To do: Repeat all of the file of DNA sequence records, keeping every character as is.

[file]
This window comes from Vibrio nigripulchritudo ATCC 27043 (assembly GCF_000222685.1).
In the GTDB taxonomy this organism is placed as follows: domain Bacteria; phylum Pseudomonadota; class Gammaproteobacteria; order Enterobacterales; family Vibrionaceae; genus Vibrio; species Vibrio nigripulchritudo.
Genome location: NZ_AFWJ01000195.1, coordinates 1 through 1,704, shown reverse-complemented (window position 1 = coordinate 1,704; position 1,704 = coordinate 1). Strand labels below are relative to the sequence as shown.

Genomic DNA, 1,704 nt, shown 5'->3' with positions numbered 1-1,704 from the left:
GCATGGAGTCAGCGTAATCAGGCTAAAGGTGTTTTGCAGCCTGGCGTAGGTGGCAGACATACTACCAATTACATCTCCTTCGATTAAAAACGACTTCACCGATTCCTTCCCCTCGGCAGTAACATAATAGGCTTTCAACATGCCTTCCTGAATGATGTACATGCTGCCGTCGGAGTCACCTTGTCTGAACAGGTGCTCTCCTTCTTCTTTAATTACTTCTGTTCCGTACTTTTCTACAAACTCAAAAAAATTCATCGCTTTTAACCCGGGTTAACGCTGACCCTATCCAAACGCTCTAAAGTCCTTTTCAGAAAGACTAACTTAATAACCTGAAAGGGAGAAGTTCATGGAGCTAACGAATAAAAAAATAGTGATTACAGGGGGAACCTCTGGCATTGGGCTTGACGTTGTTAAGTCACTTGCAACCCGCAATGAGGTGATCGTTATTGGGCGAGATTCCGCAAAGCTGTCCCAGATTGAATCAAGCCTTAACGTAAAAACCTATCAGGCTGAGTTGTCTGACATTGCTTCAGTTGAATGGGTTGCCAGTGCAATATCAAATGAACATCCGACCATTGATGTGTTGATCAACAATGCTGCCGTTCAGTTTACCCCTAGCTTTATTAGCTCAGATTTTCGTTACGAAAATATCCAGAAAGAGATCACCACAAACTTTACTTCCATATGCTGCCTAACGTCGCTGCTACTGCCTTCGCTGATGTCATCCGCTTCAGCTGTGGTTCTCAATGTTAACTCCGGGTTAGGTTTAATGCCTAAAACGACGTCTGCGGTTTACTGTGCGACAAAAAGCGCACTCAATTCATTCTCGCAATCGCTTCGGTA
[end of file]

This window comes from Vibrio nigripulchritudo ATCC 27043 (assembly GCF_000222685.1).
In the GTDB taxonomy this organism is placed as follows: domain Bacteria; phylum Pseudomonadota; class Gammaproteobacteria; order Enterobacterales; family Vibrionaceae; genus Vibrio; species Vibrio nigripulchritudo.
Genome location: NZ_AFWJ01000195.1, coordinates 1 through 1,704, shown reverse-complemented (window position 1 = coordinate 1,704; position 1,704 = coordinate 1). Strand labels below are relative to the sequence as shown.

Genomic DNA, 1,704 nt, shown 5'->3' with positions numbered 1-1,704 from the left:
GCATGGAGTCAGCGTAATCAGGCTAAAGGTGTTTTGCAGCCTGGCGTAGGTGGCAGACATACTACCAATTACATCTCCTTCGATTAAAAACGACTTCACCGATTCCTTCCCCTCGGCAGTAACATAATAGGCTTTCAACATGCCTTCCTGAATGATGTACATGCTGCCGTCGGAGTCACCTTGTCTGAACAGGTGCTCTCCTTCTTCTTTAATTACTTCTGTTCCGTACTTTTCTACAAACTCAAAAAAATTCATCGCTTTTAACCCGGGTTAACGCTGACCCTATCCAAACGCTCTAAAGTCCTTTTCAGAAAGACTAACTTAATAACCTGAAAGGGAGAAGTTCATGGAGCTAACGAATAAAAAAATAGTGATTACAGGGGGAACCTCTGGCATTGGGCTTGACGTTGTTAAGTCACTTGCAACCCGCAATGAGGTGATCGTTATTGGGCGAGATTCCGCAAAGCTGTCCCAGATTGAATCAAGCCTTAACGTAAAAACCTATCAGGCTGAGTTGTCTGACATTGCTTCAGTTGAATGGGTTGCCAGTGCAATATCAAATGAACATCCGACCATTGATGTGTTGATCAACAATGCTGCCGTTCAGTTTACCCCTAGCTTTATTAGCTCAGATTTTCGTTACGAAAATATCCAGAAAGAGATCACCACAAACTTTACTTCCATATGCTGCCTAACGTCGCTGCTACTGCCTTCGCTGATGTCATCCGCTTCAGCTGTGGTTCTCAATGTTAACTCCGGGTTAGGTTTAATGCCTAAAACGACGTCTGCGGTTTACTGTGCGACAAAAAGCGCACTCAATTCATTCTCGCAATCGCTTCGGTA